DAVE STONE/THE EAGLE
The Tavern thumped with excitement Tuesday night to the exotic sounds of Middle Eastern music during the Arabic Club’s Belly Dancing event, designed to share Arab culture and reinforce the positive body image associated with belly dancing.
Students in the Tavern for their regular meal were taken off guard by Mary Pappin, Arabic Club President and a junior in the School of International Service, welcoming everyone in Arabic. Many students were intrigued and stayed for at least part of the show.
The event consisted of two acts. First, Rachel Kay Brookmire, founder of the Sahara Dance School in Tenleytown, gave belly dancing lessons and performed a few traditional dances. Brookmire asked the crowd for volunteers. Five girls volunteered; two said they had previously taken some classes. Beginning with simple arm motions, she transitioned them to walking and then to hip motions.
While dancing, Brookmire explained that belly dancing was a celebration of women’s bodies and was done on special occasions.
“When you’re doing the shimmy, you’ve got to be willing to let everything shake - your bum, your belly - everything shakes,” she said to the volunteers.
Casey Layman, a senior in the School of International Affairs, was one of the dancers who participated in the event.
“I just came, showed up and did it. It was a lot of fun and a good distraction from studying . quite a workout,” she said after the dance lessons.
After her teaching segment, Brookmire showcased her skills by performing a traditional dance. For Brookmire, belly dancing extends past being an art form.
“The most important thing I feel women can learn is to respect their body and appreciate their curves,” she said. “It’s also an interesting way to learn about Arab culture and music. It’s a healthy, natural way to exercise.”
Following Brookmire, the Palestinian dance troupe Al Hurriyah performed. Al Hurriyah consisted of three women and one man. Three of the dancers - Hanan Idilbi, Huwaida Arraf and Haneen Azzam - are students at the Washington College of Law. The fourth member of the group was Fadi Kiblawi, who was not affiliated with AU.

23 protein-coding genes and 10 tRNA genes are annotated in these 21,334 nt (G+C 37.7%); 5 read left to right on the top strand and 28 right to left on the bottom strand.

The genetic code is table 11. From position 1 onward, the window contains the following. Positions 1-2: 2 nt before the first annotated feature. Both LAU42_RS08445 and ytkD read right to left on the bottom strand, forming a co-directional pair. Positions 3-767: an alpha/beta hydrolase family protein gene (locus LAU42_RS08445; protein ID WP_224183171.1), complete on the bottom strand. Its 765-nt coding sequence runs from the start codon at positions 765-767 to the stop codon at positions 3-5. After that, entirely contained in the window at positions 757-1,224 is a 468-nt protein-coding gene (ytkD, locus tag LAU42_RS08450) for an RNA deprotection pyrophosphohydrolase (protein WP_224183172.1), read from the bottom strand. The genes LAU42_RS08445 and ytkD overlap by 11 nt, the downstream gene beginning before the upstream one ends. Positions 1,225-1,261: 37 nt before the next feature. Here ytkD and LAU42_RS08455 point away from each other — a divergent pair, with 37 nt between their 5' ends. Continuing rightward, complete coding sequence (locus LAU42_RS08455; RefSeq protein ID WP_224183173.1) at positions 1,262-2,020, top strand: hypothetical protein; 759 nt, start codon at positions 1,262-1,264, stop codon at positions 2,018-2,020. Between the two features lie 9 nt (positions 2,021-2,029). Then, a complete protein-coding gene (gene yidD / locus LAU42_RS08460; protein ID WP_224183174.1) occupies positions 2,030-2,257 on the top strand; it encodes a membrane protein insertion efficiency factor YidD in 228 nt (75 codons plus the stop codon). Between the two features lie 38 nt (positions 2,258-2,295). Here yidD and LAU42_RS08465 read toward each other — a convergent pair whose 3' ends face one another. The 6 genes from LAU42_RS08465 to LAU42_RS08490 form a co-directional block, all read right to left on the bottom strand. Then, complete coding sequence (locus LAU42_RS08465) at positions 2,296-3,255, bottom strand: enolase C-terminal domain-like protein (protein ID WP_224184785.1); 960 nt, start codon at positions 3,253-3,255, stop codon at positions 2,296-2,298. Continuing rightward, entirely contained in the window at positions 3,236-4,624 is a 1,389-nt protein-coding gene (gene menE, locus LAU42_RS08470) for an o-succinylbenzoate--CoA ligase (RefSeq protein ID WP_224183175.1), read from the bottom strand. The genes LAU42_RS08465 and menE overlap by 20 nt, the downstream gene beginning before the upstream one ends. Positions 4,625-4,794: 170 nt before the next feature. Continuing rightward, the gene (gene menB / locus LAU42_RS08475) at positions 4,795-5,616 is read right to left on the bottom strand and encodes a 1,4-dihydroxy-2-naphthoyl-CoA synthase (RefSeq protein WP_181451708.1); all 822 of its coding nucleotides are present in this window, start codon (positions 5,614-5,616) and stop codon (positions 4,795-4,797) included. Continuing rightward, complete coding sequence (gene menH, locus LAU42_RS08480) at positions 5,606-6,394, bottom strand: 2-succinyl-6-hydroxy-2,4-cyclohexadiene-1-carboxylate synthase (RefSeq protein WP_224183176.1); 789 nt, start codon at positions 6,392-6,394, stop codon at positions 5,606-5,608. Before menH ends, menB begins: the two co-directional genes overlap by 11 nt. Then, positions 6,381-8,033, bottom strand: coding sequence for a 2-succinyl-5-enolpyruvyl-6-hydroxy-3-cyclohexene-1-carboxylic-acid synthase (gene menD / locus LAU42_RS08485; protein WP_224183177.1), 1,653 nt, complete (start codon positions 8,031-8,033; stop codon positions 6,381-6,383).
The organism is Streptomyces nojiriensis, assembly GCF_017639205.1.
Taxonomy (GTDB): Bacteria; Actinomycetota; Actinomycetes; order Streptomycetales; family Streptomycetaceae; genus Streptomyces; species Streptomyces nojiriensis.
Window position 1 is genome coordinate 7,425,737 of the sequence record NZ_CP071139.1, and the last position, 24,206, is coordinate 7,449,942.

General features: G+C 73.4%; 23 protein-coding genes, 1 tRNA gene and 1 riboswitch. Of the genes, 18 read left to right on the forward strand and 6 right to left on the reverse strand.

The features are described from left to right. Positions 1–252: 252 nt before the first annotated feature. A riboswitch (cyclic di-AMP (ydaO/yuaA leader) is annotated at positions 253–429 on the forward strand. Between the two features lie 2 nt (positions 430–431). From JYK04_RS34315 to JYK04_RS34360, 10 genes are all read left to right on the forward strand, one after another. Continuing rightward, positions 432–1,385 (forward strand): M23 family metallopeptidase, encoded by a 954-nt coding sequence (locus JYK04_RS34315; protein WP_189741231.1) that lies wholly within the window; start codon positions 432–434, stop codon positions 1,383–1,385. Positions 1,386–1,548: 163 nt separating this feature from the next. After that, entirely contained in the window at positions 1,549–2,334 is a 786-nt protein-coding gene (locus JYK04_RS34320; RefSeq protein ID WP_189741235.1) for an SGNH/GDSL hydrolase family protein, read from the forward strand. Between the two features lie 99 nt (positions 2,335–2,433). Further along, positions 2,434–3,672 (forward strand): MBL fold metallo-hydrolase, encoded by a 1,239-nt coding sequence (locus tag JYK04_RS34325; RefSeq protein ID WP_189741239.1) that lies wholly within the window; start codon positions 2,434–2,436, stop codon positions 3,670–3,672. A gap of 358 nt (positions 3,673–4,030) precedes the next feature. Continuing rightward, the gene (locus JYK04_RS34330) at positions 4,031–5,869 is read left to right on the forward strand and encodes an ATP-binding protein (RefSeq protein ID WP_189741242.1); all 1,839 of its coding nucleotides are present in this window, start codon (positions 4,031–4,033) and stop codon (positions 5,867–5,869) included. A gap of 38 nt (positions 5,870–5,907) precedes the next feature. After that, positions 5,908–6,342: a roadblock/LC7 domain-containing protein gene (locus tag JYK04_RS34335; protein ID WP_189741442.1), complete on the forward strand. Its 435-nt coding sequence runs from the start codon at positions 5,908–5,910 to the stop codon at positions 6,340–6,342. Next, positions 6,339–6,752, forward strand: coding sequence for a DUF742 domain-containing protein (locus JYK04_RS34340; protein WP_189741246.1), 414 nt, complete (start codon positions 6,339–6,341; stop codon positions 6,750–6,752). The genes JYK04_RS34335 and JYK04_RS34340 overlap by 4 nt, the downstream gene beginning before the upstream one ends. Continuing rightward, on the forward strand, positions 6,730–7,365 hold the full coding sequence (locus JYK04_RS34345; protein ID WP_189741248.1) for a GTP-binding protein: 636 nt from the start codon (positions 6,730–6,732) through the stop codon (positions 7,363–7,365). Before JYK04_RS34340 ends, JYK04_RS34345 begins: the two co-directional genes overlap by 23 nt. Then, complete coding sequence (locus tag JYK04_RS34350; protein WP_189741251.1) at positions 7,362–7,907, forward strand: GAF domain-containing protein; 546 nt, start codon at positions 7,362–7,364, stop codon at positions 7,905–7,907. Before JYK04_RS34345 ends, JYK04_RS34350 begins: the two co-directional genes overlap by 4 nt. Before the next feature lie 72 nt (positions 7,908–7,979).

Their dance style contrasted with Brookmire’s belly dancing. It was very energetic with very brisk footwork. For much of the time, the group members’ hands were linked, displaying their skill and coordination. The group has been in existence since August 2004 and aims to raise awareness about Palestine. Money from their shows goes to help Palestinians, Pappin said in her introduction.
Idilbi said her favorite thing about performing is “spreading the culture and keeping the memory of Palestine alive.”
Pappin explained that the Arabic Club is new and still trying to spread the word and get people excited about the Middle East through cultural activities.
“The most exciting [way to exhibit Arabic culture is] music and dance,” she said. “The goal is to provide as many opportunities as possible for people to get a hold of the Arabic culture, expose them to the language and even inspire them to take [classes in] it.”
Most of the people in the Tavern displayed great interest and enthusiasm for the various performances.
“I think I’m going to take a belly dancing class now,” said Kristen Luppino, a freshman in the School of Public Affairs.